Friday, October 8, 2010

Not So Current Events

My friend Merikay sent a scrapbook page with a sketch of another Garfield's Monument pattern. See my post on this pattern on September 28th by clicking here: http://barbarabrackman.blogspot.com/2010/09/intepreting-old-patterns.html

This may be the original publication of the monument style block. Wilene Smith thinks it might be from Farm and Home in the early 1880s right after Garfield's assassination.
Note there isn't much information on how to make it. You wouldn't want to applique all those right angles but there are no seam lines. This might be why there are so many variations. Everyone drew it differently so they could stitch it. No two quilts seem to be done in the same pattern.

Merikay has just been to visit Garfield's Monument and sent vintage postcards along with the scrapbook page.

Garfield's Monument, Cleveland
The glass mosaic in the ceiling is on the left.
See an EQ exercise using a Garfield's Monument block:

This is the kind of thing we can spend hours on---and do.
But the point I wanted to make here is....

I noticed on the same scrapbook page two designs named for Dewey.
The Dewey Dream Quilt and the Dewey Quilt, a reference lost to many of us today.
(The Dewey Dream is in lower left corner; Dewey Quilt in top right corner above)

Admiral George Dewey (1837-1917) was known for winning a battle in the Spanish-American War in 1898. He certainly was a victor in the propaganda battle as my Encyclopedia of Pieced Quilt Patterns and the digital version BlockBase show 5 designs named for the Admiral or his wife.

Left to right:
Mrs. Dewey's Choice
The Dewey Block
The Dewey
Dewey's Victory
as well as my version of the Dewey Dream Quilt shown on the scrapbook page.

But on the scrapbook page I see there is another Dewey Quilt.

The Dewey Quilt
That is one wacky block.
It was easy to draw in EQ though. I realized it is based on the Maltese Cross construction.

With one line in every arm missing.
I just deleted those lines and recolored it.

And look how great it looks as an all-over pattern.

Pop test today:
Who was Admiral Dewey?
How fleeting is fame?


  1. ISn't Dewey the man who ran for President? Everyone thought he was a shoe in for the job, and the NY Times printed a headline newspaper saying he had won --- and it was Truman that really won. Dewey and Times both rather red in the face. A real case of counting your chieckens before they hatch!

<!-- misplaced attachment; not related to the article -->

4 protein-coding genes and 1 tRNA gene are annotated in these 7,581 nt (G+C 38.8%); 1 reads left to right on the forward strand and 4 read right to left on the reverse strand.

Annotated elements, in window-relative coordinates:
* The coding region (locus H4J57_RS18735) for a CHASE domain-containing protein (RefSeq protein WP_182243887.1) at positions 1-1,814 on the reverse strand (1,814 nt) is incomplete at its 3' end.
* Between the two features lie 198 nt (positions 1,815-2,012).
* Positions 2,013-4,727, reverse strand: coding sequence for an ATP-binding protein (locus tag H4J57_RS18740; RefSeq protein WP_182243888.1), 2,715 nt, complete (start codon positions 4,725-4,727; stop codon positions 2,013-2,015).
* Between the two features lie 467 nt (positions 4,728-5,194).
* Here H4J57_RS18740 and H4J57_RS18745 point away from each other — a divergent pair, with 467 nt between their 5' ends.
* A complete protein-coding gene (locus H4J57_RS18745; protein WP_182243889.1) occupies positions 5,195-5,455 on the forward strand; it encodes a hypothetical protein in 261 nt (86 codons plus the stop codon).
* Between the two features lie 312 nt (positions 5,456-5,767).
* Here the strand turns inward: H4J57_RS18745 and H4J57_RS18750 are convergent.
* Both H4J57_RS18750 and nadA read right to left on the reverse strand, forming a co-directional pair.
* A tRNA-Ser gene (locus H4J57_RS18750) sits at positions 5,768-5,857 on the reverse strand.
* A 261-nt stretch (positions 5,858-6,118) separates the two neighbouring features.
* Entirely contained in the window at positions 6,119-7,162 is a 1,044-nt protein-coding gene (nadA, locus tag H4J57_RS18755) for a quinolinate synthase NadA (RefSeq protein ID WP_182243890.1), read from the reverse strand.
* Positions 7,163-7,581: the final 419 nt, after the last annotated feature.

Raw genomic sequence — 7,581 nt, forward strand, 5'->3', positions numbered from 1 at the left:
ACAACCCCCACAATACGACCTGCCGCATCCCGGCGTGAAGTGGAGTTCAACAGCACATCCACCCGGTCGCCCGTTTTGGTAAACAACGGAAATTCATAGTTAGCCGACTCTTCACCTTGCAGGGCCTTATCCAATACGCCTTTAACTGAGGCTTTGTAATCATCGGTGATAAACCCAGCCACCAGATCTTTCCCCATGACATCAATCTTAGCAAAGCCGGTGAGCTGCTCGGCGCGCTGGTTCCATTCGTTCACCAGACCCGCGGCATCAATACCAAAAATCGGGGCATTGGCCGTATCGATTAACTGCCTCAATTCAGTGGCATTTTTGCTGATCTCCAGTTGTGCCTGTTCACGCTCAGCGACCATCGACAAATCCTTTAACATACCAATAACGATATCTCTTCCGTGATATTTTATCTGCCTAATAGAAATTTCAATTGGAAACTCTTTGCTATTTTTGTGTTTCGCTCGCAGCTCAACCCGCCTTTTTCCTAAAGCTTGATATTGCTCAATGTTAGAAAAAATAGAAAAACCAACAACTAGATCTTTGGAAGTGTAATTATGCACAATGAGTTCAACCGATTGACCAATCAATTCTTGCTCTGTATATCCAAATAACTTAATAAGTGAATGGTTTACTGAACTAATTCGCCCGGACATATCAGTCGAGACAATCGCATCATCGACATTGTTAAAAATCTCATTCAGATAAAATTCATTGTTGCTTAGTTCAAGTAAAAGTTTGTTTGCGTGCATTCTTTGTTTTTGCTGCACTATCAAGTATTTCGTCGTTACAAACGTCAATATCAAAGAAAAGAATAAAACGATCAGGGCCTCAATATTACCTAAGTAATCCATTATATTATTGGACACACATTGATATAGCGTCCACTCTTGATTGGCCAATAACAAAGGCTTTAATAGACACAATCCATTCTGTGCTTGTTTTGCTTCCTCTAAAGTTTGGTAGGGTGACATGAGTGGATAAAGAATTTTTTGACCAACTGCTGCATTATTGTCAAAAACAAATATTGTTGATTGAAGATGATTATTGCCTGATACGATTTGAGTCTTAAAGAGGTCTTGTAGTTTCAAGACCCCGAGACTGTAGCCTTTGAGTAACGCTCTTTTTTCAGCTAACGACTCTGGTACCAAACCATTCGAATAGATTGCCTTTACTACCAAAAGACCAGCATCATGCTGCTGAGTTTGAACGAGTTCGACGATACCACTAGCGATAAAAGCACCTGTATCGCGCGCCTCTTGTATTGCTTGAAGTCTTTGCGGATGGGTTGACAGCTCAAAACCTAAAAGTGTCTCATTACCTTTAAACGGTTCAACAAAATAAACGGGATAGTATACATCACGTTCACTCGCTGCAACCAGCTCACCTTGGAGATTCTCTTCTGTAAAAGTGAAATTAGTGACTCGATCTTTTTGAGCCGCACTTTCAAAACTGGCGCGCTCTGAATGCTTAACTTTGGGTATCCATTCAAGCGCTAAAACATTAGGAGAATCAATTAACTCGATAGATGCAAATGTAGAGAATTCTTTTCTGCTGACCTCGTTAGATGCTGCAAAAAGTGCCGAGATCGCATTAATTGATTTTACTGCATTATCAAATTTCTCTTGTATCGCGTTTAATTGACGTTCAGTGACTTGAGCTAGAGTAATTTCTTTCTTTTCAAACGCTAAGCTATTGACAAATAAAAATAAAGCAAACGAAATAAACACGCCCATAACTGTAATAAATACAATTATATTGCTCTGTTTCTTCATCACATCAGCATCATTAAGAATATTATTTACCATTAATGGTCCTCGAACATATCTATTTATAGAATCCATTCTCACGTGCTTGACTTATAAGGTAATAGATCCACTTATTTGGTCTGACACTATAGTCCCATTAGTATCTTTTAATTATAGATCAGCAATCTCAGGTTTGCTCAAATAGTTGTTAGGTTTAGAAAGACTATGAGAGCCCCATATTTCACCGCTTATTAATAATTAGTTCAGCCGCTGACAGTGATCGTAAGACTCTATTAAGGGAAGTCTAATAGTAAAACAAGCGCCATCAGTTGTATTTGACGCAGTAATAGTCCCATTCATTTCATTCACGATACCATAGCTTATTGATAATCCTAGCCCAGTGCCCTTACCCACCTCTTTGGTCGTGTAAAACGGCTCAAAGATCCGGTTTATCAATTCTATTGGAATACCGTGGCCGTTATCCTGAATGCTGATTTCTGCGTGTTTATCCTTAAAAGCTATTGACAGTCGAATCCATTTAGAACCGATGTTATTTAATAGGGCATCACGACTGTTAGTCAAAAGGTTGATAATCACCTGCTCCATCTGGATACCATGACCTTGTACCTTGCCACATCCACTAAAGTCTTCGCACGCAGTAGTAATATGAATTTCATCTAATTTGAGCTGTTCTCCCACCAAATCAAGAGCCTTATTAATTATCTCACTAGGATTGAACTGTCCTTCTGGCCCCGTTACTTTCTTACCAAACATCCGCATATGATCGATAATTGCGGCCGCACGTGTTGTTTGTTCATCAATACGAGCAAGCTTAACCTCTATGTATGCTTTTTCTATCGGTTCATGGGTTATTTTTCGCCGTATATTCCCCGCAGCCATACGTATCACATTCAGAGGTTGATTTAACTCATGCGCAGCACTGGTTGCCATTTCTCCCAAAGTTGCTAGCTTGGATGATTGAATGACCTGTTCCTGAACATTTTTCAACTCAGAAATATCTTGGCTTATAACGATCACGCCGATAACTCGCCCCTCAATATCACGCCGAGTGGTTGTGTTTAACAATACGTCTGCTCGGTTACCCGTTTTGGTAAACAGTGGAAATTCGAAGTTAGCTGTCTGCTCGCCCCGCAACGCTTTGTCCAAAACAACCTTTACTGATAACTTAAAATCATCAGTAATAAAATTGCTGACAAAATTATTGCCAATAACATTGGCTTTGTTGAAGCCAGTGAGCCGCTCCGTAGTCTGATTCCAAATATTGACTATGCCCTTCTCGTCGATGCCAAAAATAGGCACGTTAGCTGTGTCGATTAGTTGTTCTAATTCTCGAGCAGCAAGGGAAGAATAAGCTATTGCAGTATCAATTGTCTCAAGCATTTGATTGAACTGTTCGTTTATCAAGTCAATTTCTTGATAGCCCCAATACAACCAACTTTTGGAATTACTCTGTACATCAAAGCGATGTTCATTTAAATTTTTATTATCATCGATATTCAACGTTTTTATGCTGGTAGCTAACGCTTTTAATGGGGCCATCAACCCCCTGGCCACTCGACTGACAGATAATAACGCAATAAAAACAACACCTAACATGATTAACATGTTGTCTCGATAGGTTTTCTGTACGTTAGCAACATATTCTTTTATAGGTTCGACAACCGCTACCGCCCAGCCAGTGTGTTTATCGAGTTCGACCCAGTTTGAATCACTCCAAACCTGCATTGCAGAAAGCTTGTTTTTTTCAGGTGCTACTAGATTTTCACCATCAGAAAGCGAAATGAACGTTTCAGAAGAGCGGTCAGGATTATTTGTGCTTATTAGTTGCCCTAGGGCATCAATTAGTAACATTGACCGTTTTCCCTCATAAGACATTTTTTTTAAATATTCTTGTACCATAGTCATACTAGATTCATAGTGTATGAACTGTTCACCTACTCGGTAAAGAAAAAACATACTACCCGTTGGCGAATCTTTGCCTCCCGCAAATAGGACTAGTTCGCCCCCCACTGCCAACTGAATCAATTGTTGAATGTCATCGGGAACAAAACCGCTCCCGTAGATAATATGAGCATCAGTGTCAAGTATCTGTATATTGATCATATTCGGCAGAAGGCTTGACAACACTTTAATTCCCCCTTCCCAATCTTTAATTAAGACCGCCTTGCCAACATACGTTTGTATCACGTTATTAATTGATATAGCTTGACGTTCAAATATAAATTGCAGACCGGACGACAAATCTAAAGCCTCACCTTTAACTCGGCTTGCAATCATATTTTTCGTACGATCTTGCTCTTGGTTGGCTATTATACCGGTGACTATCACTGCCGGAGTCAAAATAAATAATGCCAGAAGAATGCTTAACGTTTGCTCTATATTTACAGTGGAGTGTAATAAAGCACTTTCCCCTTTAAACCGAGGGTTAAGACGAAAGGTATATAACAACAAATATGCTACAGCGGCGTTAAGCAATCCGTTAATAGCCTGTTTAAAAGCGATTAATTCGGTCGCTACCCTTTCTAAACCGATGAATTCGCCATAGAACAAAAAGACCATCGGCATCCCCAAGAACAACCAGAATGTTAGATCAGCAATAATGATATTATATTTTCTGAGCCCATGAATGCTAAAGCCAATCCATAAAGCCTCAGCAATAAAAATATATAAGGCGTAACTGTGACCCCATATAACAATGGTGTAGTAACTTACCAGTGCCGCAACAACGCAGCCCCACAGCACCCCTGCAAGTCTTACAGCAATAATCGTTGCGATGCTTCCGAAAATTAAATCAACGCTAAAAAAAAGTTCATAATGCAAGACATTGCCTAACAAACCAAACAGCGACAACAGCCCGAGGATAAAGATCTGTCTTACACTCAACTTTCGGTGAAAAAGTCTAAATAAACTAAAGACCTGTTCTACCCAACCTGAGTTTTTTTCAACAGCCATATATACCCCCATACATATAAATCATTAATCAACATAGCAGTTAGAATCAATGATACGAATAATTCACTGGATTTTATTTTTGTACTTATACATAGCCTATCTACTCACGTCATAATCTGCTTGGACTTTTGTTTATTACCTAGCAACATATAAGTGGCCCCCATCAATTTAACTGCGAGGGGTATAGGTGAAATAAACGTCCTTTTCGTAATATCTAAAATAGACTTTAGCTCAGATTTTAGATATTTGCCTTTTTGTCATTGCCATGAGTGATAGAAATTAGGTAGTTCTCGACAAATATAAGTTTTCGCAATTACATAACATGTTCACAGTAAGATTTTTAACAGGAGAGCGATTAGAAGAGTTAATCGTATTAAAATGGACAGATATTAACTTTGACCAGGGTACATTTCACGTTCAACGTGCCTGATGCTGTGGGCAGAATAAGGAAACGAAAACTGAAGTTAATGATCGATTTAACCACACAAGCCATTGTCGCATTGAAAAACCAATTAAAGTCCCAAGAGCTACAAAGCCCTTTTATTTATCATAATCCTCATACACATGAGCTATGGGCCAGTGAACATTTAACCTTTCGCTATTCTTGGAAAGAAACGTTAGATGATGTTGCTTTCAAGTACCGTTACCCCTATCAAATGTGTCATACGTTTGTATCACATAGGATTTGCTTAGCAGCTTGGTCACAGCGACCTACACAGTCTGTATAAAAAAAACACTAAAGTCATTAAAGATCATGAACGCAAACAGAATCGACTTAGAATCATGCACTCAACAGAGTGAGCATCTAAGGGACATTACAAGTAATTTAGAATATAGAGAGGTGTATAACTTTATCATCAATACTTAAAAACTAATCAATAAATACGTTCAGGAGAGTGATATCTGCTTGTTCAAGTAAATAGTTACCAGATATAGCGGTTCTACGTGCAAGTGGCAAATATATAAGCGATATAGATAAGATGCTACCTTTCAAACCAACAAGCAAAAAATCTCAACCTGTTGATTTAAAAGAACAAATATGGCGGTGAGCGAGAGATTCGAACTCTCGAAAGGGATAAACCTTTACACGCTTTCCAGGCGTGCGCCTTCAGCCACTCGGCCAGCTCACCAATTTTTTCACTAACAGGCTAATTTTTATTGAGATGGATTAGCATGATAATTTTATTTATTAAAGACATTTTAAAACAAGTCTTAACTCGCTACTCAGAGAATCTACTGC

THANK YOU for these block. The Dewey quilt (blue and white) is amazing. Who would think such awkward looking blocks would go together so well?!

    Julie in TN

  2. Julie is thinking of Thomas E. Dewey who ran as a Republican for President in 1944 and 1948 and lost both times. Those patterns pre-date his fame.

    And Suzanne writes that there's a D for Dewey quilt in the new book from the American Folk Art Museum.

  3. Thanks for the info on Admiral Dewey. My first instinct on seeing a block named for a Dewey would have been to think of John Dewey, the philosopher and educator for early 20th century blocks or even Melvin Dewey of the Dewey Decimal system. Fame is fleeting.

  4. Interesting. In this case it is not fame which fades away but rather the pursuit of historical knowledge in our culture. I know about the "Hero of Manila" but I read outside of school and grew up in a military family. He is still of significance today. He is directly responsible for the rest of the world taking notice of U.S. naval might. And, a little coincidence, this Dewey also ran for president. It was a disaster and he withdrew.

    Thank you for posting a whole quilt image for the Dewey block. I was wondering about it the other day. It goes on the to do list now. :7)

  5. Hello!

    I am posting based on a recent interest in The Dewey and Jack-in-the-Pulpit block variations. I had hoped to be able to read the text under the images on the scrapbook page, but no such luck. Would you be so kind to point me to a post about this particular scrapbook page or perhaps even share in a new post what the page says about those other blocks, please?

    Thank you!